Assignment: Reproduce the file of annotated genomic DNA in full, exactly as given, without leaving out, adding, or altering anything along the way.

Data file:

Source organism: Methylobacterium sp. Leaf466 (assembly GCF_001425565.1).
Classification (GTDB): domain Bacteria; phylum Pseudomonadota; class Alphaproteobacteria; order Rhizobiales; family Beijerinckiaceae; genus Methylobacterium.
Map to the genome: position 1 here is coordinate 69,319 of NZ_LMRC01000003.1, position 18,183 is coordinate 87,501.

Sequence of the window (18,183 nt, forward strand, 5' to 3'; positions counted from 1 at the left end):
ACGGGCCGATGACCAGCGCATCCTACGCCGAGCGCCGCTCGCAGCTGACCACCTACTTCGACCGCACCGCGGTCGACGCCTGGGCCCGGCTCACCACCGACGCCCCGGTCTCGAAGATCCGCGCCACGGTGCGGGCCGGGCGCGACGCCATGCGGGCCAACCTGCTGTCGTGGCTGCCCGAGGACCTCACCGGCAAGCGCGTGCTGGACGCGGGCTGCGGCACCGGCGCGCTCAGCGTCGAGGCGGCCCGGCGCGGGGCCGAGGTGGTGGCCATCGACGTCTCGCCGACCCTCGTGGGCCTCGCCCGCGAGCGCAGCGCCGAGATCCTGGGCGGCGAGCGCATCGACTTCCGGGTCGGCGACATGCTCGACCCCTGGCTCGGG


Source organism: Methylobacterium sp. Leaf466 (assembly GCF_001425565.1).
Classification (GTDB): domain Bacteria; phylum Pseudomonadota; class Alphaproteobacteria; order Rhizobiales; family Beijerinckiaceae; genus Methylobacterium.
Map to the genome: position 1 here is coordinate 69,319 of NZ_LMRC01000003.1, position 18,183 is coordinate 87,501.

Sequence of the window (18,183 nt, forward strand, 5' to 3'; positions counted from 1 at the left end):
ACGGGCCGATGACCAGCGCATCCTACGCCGAGCGCCGCTCGCAGCTGACCACCTACTTCGACCGCACCGCGGTCGACGCCTGGGCCCGGCTCACCACCGACGCCCCGGTCTCGAAGATCCGCGCCACGGTGCGGGCCGGGCGCGACGCCATGCGGGCCAACCTGCTGTCGTGGCTGCCCGAGGACCTCACCGGCAAGCGCGTGCTGGACGCGGGCTGCGGCACCGGCGCGCTCAGCGTCGAGGCGGCCCGGCGCGGGGCCGAGGTGGTGGCCATCGACGTCTCGCCGACCCTCGTGGGCCTCGCCCGCGAGCGCAGCGCCGAGATCCTGGGCGGCGAGCGCATCGACTTCCGGGTCGGCGACATGCTCGACCCCTGGCTCGGG